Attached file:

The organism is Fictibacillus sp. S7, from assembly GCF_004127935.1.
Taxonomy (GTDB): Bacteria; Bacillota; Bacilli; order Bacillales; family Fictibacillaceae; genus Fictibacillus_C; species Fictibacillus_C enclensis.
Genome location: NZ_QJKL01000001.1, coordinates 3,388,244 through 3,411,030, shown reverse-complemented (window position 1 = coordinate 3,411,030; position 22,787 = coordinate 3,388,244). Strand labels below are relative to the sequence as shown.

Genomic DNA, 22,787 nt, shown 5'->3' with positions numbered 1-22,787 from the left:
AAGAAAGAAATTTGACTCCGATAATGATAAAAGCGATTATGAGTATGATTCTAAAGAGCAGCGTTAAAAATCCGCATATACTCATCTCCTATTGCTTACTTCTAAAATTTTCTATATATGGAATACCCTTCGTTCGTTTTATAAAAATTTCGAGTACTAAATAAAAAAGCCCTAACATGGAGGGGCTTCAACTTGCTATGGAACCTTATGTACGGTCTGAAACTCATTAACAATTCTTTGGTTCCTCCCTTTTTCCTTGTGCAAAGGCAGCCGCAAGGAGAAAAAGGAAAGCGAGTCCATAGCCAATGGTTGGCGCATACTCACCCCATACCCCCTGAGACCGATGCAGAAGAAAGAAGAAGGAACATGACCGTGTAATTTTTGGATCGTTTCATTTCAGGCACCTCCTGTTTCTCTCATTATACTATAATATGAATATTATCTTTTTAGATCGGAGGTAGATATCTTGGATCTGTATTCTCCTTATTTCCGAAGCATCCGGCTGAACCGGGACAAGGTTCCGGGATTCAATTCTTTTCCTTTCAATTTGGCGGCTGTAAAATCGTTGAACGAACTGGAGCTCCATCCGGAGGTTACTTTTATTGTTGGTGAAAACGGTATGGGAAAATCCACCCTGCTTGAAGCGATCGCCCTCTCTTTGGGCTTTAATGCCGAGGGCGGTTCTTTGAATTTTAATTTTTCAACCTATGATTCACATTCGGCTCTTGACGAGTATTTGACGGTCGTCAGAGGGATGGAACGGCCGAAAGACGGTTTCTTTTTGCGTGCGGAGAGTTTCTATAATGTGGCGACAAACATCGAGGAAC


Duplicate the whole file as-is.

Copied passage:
The organism is Fictibacillus sp. S7, from assembly GCF_004127935.1.
Taxonomy (GTDB): Bacteria; Bacillota; Bacilli; order Bacillales; family Fictibacillaceae; genus Fictibacillus_C; species Fictibacillus_C enclensis.
Genome location: NZ_QJKL01000001.1, coordinates 3,388,244 through 3,411,030, shown reverse-complemented (window position 1 = coordinate 3,411,030; position 22,787 = coordinate 3,388,244). Strand labels below are relative to the sequence as shown.

Genomic DNA, 22,787 nt, shown 5'->3' with positions numbered 1-22,787 from the left:
AAGAAAGAAATTTGACTCCGATAATGATAAAAGCGATTATGAGTATGATTCTAAAGAGCAGCGTTAAAAATCCGCATATACTCATCTCCTATTGCTTACTTCTAAAATTTTCTATATATGGAATACCCTTCGTTCGTTTTATAAAAATTTCGAGTACTAAATAAAAAAGCCCTAACATGGAGGGGCTTCAACTTGCTATGGAACCTTATGTACGGTCTGAAACTCATTAACAATTCTTTGGTTCCTCCCTTTTTCCTTGTGCAAAGGCAGCCGCAAGGAGAAAAAGGAAAGCGAGTCCATAGCCAATGGTTGGCGCATACTCACCCCATACCCCCTGAGACCGATGCAGAAGAAAGAAGAAGGAACATGACCGTGTAATTTTTGGATCGTTTCATTTCAGGCACCTCCTGTTTCTCTCATTATACTATAATATGAATATTATCTTTTTAGATCGGAGGTAGATATCTTGGATCTGTATTCTCCTTATTTCCGAAGCATCCGGCTGAACCGGGACAAGGTTCCGGGATTCAATTCTTTTCCTTTCAATTTGGCGGCTGTAAAATCGTTGAACGAACTGGAGCTCCATCCGGAGGTTACTTTTATTGTTGGTGAAAACGGTATGGGAAAATCCACCCTGCTTGAAGCGATCGCCCTCTCTTTGGGCTTTAATGCCGAGGGCGGTTCTTTGAATTTTAATTTTTCAACCTATGATTCACATTCGGCTCTTGACGAGTATTTGACGGTCGTCAGAGGGATGGAACGGCCGAAAGACGGTTTCTTTTTGCGTGCGGAGAGTTTCTATAATGTGGCGACAAACATCGAGGAAC